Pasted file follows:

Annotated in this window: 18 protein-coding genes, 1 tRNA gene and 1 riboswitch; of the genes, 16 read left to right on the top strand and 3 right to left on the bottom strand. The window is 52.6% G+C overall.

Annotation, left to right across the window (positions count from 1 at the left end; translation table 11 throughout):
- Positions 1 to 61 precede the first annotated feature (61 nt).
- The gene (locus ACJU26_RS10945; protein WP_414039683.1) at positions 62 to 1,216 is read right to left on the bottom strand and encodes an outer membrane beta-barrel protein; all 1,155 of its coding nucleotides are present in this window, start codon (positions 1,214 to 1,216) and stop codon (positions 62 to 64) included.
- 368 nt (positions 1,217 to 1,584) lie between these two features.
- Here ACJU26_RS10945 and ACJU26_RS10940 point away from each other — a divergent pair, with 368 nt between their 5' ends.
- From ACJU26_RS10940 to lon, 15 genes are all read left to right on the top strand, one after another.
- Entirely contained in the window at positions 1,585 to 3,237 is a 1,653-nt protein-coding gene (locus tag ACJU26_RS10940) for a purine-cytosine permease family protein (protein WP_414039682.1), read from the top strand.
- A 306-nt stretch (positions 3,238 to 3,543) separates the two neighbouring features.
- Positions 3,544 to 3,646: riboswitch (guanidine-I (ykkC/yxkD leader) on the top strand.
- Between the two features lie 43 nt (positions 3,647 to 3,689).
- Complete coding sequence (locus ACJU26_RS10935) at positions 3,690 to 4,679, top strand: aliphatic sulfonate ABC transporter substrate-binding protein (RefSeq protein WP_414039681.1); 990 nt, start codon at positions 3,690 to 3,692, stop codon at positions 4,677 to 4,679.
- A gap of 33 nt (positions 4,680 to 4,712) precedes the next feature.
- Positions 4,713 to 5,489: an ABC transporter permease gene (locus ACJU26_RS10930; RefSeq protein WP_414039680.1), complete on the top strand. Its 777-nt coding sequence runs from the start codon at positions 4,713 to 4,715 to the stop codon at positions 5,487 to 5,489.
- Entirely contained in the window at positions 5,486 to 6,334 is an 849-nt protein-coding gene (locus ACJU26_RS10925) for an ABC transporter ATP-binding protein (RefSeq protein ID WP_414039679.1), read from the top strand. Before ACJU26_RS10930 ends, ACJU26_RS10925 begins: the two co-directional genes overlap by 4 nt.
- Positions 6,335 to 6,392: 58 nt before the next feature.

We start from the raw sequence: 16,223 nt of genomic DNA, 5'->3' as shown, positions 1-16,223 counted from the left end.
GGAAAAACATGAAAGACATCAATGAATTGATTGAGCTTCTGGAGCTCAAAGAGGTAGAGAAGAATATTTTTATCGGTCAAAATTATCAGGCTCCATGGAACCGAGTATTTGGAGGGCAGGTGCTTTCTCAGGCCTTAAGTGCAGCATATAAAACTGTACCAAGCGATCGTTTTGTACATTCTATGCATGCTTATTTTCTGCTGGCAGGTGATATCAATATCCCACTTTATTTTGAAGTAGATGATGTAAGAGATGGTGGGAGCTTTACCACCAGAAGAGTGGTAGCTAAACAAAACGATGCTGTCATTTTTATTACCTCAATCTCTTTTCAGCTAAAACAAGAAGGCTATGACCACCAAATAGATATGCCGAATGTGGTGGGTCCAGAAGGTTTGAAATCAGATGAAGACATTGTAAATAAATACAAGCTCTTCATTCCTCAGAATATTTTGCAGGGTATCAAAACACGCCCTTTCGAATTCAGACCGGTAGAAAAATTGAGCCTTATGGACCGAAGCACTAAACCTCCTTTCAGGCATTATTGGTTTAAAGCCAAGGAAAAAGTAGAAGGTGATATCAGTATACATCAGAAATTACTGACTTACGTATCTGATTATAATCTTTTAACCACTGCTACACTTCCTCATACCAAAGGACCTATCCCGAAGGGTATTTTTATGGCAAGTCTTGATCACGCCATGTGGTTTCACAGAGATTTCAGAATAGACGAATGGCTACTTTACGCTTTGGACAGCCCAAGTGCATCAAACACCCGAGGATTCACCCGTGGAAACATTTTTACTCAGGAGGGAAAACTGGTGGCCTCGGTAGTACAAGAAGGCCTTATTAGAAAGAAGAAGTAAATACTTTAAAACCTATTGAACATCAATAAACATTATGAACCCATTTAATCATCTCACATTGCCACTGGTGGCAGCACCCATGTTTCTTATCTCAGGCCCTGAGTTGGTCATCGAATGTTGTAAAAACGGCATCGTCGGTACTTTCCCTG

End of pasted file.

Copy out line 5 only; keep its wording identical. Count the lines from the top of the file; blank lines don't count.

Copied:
- 368 nt (positions 1,217 to 1,584) lie between these two features.